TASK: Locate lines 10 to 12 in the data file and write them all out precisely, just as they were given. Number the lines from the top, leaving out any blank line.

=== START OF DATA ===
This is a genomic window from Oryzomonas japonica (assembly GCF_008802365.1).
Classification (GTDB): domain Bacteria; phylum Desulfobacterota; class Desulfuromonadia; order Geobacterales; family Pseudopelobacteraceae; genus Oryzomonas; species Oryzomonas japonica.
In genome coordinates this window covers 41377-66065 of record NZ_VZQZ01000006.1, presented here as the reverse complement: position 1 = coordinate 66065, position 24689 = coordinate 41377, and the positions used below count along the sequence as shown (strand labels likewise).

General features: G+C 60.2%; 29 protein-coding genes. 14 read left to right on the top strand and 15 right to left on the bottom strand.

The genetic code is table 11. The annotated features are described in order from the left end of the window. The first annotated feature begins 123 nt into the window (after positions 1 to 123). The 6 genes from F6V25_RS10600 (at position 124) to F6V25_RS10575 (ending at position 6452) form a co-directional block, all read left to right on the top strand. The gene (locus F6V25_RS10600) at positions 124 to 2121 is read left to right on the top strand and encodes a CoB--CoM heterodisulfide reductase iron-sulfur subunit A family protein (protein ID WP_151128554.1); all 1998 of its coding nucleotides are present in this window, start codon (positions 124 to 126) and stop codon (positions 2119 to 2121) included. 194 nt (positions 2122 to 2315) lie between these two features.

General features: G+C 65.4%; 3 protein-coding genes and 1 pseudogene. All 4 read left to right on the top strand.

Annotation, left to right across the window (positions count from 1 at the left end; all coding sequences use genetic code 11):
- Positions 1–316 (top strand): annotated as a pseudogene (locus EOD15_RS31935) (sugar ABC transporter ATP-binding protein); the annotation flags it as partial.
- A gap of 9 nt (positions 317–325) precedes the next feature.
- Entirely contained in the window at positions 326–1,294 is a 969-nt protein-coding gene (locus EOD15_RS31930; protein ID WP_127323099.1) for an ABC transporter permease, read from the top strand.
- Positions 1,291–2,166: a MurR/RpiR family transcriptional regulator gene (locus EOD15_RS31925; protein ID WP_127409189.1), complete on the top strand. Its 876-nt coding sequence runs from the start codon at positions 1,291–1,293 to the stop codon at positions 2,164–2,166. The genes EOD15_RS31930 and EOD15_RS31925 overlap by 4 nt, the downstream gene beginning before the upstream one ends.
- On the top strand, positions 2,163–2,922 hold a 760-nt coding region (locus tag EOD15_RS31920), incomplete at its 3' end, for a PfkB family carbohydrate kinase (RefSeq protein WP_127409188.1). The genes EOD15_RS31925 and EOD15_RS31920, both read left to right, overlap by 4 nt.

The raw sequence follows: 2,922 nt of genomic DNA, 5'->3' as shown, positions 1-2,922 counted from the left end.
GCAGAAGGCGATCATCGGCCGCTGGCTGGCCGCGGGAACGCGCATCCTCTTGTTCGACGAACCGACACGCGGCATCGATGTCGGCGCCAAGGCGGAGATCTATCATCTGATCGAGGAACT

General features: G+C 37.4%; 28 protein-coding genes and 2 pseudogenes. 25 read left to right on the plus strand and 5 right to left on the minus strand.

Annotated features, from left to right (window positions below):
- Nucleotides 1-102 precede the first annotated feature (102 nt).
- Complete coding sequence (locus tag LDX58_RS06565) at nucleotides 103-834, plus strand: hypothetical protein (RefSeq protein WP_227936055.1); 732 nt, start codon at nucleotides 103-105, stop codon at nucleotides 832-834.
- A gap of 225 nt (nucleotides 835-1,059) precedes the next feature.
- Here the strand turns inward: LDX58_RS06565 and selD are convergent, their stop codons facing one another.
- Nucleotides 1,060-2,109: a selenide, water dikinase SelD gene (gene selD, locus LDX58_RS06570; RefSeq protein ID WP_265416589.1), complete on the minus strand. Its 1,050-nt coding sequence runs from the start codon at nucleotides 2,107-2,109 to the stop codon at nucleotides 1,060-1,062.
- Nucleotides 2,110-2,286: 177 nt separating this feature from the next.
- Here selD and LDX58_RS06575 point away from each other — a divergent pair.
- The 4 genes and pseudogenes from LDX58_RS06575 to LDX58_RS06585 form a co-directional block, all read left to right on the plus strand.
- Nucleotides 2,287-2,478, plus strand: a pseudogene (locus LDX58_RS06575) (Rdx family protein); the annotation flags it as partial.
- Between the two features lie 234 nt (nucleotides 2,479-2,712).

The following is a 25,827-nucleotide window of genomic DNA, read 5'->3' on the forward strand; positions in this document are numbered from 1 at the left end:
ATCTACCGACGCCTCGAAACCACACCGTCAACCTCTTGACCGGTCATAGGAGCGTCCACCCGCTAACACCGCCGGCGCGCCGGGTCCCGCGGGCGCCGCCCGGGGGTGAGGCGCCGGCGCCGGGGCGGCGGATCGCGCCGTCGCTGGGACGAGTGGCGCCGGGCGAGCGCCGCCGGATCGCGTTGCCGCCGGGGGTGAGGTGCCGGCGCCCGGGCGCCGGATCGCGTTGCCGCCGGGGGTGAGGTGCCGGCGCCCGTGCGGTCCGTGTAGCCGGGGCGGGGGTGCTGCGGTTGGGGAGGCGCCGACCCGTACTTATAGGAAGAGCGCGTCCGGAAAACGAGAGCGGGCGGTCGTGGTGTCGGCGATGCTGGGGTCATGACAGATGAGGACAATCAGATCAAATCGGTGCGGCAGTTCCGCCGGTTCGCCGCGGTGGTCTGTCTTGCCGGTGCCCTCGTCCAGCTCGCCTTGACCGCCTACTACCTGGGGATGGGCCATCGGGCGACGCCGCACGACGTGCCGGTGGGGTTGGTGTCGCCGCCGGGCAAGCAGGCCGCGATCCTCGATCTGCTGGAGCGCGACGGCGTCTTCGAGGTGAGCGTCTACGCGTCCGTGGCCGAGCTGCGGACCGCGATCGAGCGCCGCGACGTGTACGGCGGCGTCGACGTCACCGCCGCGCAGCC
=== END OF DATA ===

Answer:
- Entirely contained in the window at positions 326–1,294 is a 969-nt protein-coding gene (locus EOD15_RS31930; protein ID WP_127323099.1) for an ABC transporter permease, read from the top strand.
- Positions 1,291–2,166: a MurR/RpiR family transcriptional regulator gene (locus EOD15_RS31925; protein ID WP_127409189.1), complete on the top strand. Its 876-nt coding sequence runs from the start codon at positions 1,291–1,293 to the stop codon at positions 2,164–2,166. The genes EOD15_RS31930 and EOD15_RS31925 overlap by 4 nt, the downstream gene beginning before the upstream one ends.
- On the top strand, positions 2,163–2,922 hold a 760-nt coding region (locus tag EOD15_RS31920), incomplete at its 3' end, for a PfkB family carbohydrate kinase (RefSeq protein WP_127409188.1). The genes EOD15_RS31925 and EOD15_RS31920, both read left to right, overlap by 4 nt.